One of the clearest aspects of cognitive ageing is decline in ‘fluid intelligence’, measured with simple tests of novel problem solving. Evidence from functional brain imaging and study of brain-damaged patients links fluid intelligence to a specific, distributed brain system, encompassing parts of lateral frontal, dorsomedial frontal and parietal lobes (‘multiple-demand’ or MD system). The MD system is linked to cognitive or attentional control, creating and combining the component fragments of complex, goal-directed thought and behaviour. We know that impaired MD function, linked to loss of fluid intelligence, will compromise performance across cognitive domains, including perception, memory, language and emotional control. Our research addresses a series of interrelated hypotheses.
- In healthy ageing, a major variable in cognitive change is the function of the MD system.
- In specific cognitive domains, age-related change reflects interaction between the general-purpose MD system and content-specific systems of posterior cerebral cortex.
- In part, cognitive decline vs preservation depends on decline or preservation in such interactive networks, assessed by structural and functional measures of integrity in participating nodes and their connections.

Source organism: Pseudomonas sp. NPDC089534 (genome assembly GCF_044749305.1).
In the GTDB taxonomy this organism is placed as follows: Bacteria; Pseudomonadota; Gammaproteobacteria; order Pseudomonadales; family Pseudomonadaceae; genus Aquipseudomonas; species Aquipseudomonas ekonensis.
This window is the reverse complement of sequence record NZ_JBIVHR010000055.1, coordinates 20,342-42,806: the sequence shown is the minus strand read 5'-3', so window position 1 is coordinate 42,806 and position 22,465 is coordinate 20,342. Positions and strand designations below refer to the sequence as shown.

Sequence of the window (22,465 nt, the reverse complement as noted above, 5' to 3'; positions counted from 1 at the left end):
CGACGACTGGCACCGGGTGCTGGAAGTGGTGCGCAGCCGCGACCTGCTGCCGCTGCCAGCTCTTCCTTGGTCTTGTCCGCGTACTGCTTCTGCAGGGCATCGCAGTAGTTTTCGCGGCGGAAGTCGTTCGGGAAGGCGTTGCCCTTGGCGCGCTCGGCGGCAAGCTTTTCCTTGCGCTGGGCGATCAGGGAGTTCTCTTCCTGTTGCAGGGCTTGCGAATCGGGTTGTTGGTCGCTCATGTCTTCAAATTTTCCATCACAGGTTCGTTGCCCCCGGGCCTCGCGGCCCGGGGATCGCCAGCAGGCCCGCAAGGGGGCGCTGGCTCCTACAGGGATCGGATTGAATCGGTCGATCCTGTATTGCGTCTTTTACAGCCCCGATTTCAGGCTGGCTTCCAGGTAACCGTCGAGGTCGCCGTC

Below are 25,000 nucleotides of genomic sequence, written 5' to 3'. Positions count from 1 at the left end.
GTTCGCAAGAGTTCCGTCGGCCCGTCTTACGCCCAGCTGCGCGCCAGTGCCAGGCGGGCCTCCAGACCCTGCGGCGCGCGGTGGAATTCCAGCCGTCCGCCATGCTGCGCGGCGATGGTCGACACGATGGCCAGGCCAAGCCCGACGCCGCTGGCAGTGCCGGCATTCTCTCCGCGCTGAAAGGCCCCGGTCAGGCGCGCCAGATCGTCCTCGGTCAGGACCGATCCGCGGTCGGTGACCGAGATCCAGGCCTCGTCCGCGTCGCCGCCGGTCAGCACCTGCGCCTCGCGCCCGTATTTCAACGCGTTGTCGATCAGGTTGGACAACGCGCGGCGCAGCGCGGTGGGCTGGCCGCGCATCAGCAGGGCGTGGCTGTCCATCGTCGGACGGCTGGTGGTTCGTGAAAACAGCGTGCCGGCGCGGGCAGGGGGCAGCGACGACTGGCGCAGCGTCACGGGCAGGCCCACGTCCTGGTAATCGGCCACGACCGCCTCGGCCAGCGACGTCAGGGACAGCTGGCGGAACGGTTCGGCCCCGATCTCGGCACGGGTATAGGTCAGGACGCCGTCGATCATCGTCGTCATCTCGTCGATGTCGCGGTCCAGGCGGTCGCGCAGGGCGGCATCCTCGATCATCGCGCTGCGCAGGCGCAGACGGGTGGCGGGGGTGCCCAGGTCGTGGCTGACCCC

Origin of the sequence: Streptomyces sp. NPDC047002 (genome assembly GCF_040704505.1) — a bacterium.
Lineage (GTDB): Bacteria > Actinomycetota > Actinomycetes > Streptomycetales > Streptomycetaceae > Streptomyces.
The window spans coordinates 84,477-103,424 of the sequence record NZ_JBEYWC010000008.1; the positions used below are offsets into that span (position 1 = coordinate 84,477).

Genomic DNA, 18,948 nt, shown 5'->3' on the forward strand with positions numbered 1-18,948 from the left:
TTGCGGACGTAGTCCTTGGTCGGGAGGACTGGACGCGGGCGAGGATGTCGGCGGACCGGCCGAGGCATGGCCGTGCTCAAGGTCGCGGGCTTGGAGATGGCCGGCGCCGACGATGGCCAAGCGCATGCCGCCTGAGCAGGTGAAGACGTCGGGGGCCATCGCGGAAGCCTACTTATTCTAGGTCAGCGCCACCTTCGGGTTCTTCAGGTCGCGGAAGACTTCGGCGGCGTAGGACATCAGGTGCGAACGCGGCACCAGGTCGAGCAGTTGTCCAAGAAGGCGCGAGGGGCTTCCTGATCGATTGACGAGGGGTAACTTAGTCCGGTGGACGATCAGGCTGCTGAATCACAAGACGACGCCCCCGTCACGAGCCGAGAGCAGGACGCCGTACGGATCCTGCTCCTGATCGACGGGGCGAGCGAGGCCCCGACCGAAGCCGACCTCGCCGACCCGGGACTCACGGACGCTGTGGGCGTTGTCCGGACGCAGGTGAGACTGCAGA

- The possibility exists for compensatory reorganization of function between distinct components of the MD system, primarily specialized for somewhat separate aspects of cognitive and attentional control.
Current analyses focus on the role of frontal lobes for supporting systems that are differentially affected by age. Our recent work on patients with focal brain lesions (Roca et al.,2010) suggests important dissociations between different aspects of frontal lobe function. A posterior frontal network is critical in fluid intelligence, closely associated with many standard tests of ‘executive’ function. A separate test of time allocation -perhaps measuring ability to keep ‘the big picture’ while focusing on individual task details – is dependent on more anterior frontal regions, and perhaps to a higher level of cognitive control.
Our preliminary data show that, as usual, there is a substantial decline in fluid intelligence with advancing age (figure below, left). Meanwhile, time allocation or keeping hold of the big picture shows only very small changes (figure below, right).